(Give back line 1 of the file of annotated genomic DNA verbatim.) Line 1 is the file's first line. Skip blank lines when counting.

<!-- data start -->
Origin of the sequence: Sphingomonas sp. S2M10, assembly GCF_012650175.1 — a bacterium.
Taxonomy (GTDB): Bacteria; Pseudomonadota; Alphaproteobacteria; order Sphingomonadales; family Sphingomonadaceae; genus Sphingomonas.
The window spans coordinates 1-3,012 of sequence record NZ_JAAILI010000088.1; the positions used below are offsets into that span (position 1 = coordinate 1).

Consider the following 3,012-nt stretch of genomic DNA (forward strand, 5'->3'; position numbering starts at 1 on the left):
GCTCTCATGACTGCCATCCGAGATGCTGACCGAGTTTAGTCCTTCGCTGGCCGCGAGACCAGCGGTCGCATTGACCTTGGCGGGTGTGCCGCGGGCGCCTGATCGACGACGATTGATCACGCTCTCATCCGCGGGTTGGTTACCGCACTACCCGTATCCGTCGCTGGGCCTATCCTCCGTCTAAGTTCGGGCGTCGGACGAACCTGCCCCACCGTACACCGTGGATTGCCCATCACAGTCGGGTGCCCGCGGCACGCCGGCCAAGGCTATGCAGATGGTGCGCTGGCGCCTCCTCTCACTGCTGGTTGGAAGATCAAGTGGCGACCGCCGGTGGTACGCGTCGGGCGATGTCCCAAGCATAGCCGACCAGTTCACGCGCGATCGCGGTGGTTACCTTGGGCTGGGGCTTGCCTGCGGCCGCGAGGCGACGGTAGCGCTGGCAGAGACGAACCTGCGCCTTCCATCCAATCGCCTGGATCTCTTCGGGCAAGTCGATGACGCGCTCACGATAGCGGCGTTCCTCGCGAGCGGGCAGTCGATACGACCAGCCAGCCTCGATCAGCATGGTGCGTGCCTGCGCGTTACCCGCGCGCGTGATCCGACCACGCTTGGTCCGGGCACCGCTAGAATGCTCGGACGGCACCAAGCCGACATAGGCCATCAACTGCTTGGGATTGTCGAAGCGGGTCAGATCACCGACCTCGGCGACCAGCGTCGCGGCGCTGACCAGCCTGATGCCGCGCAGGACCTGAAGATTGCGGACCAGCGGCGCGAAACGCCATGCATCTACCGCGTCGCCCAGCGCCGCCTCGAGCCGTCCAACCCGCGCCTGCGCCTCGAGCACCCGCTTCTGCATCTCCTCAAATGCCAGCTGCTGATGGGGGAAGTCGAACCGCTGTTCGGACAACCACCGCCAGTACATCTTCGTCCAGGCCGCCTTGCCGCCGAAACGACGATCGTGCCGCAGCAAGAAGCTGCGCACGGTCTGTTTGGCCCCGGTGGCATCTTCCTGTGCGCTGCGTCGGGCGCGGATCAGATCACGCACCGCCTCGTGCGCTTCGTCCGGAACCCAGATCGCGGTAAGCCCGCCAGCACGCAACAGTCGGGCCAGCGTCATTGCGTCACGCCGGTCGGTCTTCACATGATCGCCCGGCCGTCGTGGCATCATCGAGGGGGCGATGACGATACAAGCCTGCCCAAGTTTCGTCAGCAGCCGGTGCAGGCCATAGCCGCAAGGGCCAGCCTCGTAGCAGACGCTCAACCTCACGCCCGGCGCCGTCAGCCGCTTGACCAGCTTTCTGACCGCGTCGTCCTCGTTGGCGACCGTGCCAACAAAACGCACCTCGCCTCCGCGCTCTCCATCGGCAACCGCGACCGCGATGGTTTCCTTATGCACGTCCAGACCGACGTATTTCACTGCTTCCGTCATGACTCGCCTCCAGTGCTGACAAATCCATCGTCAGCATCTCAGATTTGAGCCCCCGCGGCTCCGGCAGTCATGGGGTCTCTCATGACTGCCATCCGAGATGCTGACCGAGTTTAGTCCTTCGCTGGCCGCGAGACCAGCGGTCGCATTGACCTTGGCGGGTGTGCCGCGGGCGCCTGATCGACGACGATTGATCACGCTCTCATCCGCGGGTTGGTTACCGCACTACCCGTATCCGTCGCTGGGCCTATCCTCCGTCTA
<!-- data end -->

Origin of the sequence: Sphingomonas sp. S2M10, assembly GCF_012650175.1 — a bacterium.